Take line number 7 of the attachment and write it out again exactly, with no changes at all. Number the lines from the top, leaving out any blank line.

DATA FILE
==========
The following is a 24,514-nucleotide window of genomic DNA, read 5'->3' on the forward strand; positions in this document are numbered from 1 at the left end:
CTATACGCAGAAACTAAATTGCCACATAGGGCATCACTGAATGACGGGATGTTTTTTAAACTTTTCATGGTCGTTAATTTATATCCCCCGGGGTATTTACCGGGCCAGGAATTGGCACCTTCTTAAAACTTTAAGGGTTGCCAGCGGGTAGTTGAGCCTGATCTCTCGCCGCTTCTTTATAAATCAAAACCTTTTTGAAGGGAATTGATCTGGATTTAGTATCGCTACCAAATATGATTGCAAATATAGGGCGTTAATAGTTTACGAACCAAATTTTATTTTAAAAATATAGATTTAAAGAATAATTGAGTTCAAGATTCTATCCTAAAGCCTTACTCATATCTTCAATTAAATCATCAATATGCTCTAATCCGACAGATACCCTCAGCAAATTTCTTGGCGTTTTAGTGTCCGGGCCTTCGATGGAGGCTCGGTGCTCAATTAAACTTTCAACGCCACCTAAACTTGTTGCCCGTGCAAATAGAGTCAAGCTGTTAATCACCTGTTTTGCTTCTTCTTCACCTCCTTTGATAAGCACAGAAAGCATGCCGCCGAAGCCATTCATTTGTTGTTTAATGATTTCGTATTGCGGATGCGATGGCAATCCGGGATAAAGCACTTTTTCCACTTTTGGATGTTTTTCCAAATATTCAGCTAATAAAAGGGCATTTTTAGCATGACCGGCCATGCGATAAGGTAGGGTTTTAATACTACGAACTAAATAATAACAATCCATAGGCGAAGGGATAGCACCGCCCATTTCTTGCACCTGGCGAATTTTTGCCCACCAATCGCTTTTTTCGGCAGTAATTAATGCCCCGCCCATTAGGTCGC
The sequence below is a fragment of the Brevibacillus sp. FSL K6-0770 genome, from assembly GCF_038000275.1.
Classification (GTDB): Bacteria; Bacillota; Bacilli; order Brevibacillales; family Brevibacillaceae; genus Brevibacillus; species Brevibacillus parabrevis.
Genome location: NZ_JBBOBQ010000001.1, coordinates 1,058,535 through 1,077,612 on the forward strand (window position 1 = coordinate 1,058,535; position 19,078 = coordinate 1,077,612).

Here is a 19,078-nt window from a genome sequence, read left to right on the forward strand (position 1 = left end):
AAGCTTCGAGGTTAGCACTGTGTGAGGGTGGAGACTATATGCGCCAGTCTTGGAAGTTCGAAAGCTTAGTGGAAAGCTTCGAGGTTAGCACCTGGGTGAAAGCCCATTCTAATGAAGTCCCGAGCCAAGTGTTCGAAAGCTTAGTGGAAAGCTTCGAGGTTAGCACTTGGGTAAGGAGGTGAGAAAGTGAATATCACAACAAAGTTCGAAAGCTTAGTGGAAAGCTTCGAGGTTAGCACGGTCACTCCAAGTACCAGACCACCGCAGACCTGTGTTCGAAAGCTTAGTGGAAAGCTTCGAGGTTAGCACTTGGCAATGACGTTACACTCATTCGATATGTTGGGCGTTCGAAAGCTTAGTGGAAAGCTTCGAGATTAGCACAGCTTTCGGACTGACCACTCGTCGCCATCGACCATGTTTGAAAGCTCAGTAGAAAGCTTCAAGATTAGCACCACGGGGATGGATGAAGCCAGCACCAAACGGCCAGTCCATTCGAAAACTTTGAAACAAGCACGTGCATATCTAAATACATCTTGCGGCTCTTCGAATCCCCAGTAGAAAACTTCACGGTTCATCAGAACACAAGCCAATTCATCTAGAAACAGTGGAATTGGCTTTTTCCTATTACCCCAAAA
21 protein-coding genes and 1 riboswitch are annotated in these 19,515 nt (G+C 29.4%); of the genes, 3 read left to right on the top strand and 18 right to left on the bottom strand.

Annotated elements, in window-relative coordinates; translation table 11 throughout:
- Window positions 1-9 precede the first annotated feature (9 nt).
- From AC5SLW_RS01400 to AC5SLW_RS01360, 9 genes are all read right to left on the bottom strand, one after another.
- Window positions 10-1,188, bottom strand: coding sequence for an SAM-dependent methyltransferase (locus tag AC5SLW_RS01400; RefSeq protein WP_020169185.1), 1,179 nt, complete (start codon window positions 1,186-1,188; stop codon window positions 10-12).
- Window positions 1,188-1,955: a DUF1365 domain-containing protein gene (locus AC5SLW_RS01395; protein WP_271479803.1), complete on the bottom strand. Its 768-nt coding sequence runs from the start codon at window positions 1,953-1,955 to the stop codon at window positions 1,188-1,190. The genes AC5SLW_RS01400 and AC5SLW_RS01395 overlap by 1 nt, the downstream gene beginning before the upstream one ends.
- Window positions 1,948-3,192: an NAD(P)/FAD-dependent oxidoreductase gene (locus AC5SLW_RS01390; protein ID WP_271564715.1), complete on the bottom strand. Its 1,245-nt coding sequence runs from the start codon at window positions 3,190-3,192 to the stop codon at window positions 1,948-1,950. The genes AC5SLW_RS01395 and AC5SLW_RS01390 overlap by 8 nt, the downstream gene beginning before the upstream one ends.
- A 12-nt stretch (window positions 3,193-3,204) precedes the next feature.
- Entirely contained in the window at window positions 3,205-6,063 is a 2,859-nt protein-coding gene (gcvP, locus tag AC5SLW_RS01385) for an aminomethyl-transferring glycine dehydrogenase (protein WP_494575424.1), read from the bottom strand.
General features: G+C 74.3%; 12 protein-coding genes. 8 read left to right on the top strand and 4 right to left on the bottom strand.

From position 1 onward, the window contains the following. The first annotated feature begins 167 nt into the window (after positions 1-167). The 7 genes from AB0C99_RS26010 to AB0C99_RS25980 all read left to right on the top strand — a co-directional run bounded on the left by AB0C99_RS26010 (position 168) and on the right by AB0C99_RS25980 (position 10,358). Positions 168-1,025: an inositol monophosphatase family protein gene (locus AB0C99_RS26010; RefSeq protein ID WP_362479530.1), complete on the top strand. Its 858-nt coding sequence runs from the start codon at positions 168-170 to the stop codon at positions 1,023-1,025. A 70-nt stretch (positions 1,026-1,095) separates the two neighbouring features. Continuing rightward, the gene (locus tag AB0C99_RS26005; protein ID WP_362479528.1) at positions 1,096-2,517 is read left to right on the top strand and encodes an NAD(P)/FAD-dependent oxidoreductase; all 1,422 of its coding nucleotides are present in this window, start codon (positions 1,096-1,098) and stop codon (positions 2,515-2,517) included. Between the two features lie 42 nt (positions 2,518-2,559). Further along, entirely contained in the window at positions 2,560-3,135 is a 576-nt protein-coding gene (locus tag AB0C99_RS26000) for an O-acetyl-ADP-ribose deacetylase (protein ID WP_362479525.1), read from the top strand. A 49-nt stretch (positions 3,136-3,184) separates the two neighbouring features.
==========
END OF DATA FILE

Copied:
AAGCTTCGAGGTTAGCACTGTGTGAGGGTGGAGACTATATGCGCCAGTCTTGGAAGTTCGAAAGCTTAGTGGAAAGCTTCGAGGTTAGCACCTGGGTGAAAGCCCATTCTAATGAAGTCCCGAGCCAAGTGTTCGAAAGCTTAGTGGAAAGCTTCGAGGTTAGCACTTGGGTAAGGAGGTGAGAAAGTGAATATCACAACAAAGTTCGAAAGCTTAGTGGAAAGCTTCGAGGTTAGCACGGTCACTCCAAGTACCAGACCACCGCAGACCTGTGTTCGAAAGCTTAGTGGAAAGCTTCGAGGTTAGCACTTGGCAATGACGTTACACTCATTCGATATGTTGGGCGTTCGAAAGCTTAGTGGAAAGCTTCGAGATTAGCACAGCTTTCGGACTGACCACTCGTCGCCATCGACCATGTTTGAAAGCTCAGTAGAAAGCTTCAAGATTAGCACCACGGGGATGGATGAAGCCAGCACCAAACGGCCAGTCCATTCGAAAACTTTGAAACAAGCACGTGCATATCTAAATACATCTTGCGGCTCTTCGAATCCCCAGTAGAAAACTTCACGGTTCATCAGAACACAAGCCAATTCATCTAGAAACAGTGGAATTGGCTTTTTCCTATTACCCCAAAA